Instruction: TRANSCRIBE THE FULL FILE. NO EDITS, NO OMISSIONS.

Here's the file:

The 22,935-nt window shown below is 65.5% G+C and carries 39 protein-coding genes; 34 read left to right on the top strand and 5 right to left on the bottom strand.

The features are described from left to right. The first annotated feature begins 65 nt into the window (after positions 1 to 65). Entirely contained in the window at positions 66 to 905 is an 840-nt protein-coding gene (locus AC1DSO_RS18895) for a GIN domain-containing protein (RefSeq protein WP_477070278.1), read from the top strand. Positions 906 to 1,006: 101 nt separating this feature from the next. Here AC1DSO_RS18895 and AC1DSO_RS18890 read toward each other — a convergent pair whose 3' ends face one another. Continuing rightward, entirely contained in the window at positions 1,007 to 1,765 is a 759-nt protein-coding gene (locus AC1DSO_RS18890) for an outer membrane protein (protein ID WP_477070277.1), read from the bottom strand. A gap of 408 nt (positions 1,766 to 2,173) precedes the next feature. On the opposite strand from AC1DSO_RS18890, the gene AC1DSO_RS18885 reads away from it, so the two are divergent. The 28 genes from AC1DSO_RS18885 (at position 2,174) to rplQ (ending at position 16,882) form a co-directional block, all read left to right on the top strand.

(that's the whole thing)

The 22,935-nt window shown below is 65.5% G+C and carries 39 protein-coding genes; 34 read left to right on the top strand and 5 right to left on the bottom strand.

The features are described from left to right. The first annotated feature begins 65 nt into the window (after positions 1 to 65). Entirely contained in the window at positions 66 to 905 is an 840-nt protein-coding gene (locus AC1DSO_RS18895) for a GIN domain-containing protein (RefSeq protein WP_477070278.1), read from the top strand. Positions 906 to 1,006: 101 nt separating this feature from the next. Here AC1DSO_RS18895 and AC1DSO_RS18890 read toward each other — a convergent pair whose 3' ends face one another. Continuing rightward, entirely contained in the window at positions 1,007 to 1,765 is a 759-nt protein-coding gene (locus AC1DSO_RS18890) for an outer membrane protein (protein ID WP_477070277.1), read from the bottom strand. A gap of 408 nt (positions 1,766 to 2,173) precedes the next feature. On the opposite strand from AC1DSO_RS18890, the gene AC1DSO_RS18885 reads away from it, so the two are divergent. The 28 genes from AC1DSO_RS18885 (at position 2,174) to rplQ (ending at position 16,882) form a co-directional block, all read left to right on the top strand.